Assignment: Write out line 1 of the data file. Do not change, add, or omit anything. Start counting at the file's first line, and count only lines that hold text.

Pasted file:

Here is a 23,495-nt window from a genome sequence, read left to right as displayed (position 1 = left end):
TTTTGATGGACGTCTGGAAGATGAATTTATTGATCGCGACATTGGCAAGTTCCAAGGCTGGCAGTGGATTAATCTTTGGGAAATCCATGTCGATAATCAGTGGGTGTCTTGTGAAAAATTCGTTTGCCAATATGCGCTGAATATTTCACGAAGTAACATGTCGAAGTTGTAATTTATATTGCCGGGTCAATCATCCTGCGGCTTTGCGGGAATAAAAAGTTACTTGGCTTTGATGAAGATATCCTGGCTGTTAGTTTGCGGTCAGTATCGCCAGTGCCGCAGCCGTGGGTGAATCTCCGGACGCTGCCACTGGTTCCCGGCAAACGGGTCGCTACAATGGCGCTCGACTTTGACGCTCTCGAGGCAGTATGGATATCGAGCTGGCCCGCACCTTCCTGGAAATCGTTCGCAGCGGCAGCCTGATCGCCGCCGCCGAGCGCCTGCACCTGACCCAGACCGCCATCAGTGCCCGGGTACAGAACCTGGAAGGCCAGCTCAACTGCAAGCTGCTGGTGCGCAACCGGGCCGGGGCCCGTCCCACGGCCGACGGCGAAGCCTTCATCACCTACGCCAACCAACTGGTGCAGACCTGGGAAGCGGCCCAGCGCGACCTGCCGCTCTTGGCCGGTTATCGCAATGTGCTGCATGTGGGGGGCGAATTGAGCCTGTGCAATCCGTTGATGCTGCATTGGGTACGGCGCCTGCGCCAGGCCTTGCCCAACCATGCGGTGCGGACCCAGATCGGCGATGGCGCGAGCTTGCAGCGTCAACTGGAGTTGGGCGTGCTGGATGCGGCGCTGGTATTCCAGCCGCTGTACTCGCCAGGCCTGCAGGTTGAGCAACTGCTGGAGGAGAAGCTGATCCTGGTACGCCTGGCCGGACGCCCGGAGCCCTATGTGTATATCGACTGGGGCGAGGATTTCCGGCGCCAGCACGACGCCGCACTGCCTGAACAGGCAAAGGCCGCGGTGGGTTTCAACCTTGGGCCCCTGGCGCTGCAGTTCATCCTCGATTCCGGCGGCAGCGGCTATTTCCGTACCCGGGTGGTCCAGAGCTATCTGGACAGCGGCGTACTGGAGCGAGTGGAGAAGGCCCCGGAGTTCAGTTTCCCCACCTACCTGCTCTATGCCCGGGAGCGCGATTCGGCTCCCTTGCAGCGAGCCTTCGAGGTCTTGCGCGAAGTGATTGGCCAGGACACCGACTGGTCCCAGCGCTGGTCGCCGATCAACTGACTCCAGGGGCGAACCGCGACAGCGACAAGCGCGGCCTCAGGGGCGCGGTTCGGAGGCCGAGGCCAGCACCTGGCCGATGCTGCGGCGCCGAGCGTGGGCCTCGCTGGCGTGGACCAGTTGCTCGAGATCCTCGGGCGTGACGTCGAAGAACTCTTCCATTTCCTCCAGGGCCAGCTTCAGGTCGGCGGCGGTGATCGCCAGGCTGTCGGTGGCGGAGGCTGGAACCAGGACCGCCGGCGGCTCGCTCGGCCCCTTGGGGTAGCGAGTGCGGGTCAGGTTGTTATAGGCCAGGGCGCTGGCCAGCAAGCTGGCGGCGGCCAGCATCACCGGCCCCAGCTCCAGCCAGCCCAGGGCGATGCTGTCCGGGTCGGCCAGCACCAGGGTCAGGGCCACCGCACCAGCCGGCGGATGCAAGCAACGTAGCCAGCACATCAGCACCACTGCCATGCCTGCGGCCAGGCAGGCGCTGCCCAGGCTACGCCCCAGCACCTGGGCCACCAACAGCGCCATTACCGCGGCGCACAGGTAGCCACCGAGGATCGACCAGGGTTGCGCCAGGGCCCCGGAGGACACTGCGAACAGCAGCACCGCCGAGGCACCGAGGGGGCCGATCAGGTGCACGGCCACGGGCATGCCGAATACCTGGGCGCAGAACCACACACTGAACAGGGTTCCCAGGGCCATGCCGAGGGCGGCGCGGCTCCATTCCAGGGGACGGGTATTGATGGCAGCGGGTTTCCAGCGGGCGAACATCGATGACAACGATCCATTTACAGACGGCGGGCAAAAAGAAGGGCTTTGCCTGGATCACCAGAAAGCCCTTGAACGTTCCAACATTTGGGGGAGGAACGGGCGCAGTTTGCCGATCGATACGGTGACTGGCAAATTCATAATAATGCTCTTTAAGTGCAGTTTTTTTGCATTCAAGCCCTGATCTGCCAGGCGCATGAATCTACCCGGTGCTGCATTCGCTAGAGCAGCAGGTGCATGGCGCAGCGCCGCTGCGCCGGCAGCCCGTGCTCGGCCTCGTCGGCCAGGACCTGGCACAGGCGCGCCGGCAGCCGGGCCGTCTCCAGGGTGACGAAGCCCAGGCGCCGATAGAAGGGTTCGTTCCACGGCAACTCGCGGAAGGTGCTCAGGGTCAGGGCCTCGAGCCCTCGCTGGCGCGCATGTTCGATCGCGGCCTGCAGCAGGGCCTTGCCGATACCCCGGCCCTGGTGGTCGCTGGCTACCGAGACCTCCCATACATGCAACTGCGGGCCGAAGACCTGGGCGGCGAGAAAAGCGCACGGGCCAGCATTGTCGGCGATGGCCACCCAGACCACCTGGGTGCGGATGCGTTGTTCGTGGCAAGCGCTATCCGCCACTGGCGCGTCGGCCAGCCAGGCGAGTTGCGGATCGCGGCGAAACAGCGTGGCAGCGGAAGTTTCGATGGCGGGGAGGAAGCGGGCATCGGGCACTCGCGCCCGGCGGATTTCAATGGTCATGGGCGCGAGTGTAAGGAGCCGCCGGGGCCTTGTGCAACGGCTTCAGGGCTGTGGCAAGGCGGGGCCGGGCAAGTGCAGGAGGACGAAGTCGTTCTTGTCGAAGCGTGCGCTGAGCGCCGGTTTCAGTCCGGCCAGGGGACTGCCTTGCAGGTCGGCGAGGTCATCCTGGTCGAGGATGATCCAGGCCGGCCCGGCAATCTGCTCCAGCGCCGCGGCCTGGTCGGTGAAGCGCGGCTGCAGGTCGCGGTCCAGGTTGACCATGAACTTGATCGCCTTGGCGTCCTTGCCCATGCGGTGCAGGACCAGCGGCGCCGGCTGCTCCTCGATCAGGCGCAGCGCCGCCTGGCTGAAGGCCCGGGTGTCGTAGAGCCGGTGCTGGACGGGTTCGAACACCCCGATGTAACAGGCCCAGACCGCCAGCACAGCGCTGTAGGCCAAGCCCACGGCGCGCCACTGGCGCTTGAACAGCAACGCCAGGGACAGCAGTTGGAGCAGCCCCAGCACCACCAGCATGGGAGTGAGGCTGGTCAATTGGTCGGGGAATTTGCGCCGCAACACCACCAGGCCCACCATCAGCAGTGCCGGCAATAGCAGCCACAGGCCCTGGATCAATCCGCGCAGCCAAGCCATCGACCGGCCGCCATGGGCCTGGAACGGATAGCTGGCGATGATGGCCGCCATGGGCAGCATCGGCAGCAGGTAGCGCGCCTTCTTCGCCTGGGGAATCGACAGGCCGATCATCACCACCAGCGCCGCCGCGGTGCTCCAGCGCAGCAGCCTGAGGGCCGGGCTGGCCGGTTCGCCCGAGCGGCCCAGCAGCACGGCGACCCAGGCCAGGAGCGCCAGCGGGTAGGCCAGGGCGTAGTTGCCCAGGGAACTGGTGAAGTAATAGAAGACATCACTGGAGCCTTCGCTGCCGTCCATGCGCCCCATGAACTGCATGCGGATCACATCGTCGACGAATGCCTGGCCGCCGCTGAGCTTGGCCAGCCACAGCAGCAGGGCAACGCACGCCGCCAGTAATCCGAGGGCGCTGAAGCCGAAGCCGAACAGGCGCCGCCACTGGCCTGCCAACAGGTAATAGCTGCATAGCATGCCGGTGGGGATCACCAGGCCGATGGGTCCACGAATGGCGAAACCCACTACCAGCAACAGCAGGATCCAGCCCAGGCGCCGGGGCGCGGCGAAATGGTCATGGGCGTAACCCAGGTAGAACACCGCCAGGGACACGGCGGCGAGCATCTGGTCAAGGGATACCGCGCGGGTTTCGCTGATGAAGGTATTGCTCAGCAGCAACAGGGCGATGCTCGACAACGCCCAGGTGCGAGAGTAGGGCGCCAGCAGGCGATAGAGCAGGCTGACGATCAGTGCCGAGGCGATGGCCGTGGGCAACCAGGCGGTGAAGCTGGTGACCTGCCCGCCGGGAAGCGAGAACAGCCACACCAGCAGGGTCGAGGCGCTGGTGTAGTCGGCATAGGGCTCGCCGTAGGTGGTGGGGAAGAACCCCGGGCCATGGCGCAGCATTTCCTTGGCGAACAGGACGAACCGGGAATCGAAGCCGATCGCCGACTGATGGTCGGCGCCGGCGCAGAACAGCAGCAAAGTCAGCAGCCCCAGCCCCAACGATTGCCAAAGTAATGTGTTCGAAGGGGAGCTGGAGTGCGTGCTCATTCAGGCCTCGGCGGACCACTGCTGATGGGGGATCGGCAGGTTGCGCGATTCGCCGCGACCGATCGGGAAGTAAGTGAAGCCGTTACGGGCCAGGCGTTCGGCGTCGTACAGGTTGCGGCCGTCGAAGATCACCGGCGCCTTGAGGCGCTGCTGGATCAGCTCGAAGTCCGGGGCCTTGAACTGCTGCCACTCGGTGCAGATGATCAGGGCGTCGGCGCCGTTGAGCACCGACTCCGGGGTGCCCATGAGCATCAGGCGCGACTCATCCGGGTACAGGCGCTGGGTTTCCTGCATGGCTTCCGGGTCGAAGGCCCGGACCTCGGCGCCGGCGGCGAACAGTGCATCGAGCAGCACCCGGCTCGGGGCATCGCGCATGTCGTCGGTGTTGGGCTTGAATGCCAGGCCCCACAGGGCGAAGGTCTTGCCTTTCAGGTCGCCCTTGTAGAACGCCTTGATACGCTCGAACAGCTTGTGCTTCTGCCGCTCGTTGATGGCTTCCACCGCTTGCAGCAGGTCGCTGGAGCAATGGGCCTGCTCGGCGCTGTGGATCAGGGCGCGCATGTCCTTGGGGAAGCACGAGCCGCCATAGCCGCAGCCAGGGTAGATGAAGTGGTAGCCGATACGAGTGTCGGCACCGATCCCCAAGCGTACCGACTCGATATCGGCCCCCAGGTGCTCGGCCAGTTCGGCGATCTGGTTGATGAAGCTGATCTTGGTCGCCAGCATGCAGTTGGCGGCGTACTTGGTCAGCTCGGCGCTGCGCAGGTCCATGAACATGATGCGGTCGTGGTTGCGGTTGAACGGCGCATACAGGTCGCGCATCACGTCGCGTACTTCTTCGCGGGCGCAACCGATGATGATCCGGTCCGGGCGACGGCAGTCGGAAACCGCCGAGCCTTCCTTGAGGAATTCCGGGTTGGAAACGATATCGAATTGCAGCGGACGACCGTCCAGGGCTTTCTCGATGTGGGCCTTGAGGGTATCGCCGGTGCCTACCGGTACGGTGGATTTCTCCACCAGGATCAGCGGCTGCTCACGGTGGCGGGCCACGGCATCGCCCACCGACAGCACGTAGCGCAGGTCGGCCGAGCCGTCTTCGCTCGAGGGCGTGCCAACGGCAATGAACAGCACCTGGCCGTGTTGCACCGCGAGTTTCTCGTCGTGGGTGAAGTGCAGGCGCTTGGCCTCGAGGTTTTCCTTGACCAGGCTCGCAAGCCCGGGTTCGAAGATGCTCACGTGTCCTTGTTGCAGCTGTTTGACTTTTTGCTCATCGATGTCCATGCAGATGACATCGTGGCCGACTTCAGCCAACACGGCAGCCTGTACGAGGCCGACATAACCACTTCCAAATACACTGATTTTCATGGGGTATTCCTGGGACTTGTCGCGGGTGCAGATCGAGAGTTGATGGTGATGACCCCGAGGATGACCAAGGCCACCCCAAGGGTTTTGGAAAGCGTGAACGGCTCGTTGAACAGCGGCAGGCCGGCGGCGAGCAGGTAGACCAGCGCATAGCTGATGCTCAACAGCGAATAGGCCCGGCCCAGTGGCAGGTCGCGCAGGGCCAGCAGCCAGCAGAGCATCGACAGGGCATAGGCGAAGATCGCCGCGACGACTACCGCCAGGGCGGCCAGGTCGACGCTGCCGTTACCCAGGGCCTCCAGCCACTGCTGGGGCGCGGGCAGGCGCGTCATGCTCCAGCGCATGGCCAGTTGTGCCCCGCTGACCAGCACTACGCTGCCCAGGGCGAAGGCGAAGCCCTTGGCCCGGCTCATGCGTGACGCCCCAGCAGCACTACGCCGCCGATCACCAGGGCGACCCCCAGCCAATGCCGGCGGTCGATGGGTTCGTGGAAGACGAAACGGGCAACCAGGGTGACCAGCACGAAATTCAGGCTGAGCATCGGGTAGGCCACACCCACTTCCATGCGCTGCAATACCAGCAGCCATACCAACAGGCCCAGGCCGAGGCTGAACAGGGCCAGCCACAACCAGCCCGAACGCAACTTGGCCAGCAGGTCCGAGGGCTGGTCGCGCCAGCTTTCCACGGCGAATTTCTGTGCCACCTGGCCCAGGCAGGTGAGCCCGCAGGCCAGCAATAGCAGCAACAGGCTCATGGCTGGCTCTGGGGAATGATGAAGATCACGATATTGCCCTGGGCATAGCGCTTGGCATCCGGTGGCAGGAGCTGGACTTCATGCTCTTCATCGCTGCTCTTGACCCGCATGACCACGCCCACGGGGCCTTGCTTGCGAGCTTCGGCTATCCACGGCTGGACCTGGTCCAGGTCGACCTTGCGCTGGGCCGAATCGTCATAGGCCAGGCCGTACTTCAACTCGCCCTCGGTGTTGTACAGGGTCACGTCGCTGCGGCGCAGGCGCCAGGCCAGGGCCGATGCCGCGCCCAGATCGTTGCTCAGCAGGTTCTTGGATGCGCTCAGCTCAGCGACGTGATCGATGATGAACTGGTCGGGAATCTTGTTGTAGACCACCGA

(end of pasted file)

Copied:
Here is a 23,495-nt window from a genome sequence, read left to right as displayed (position 1 = left end):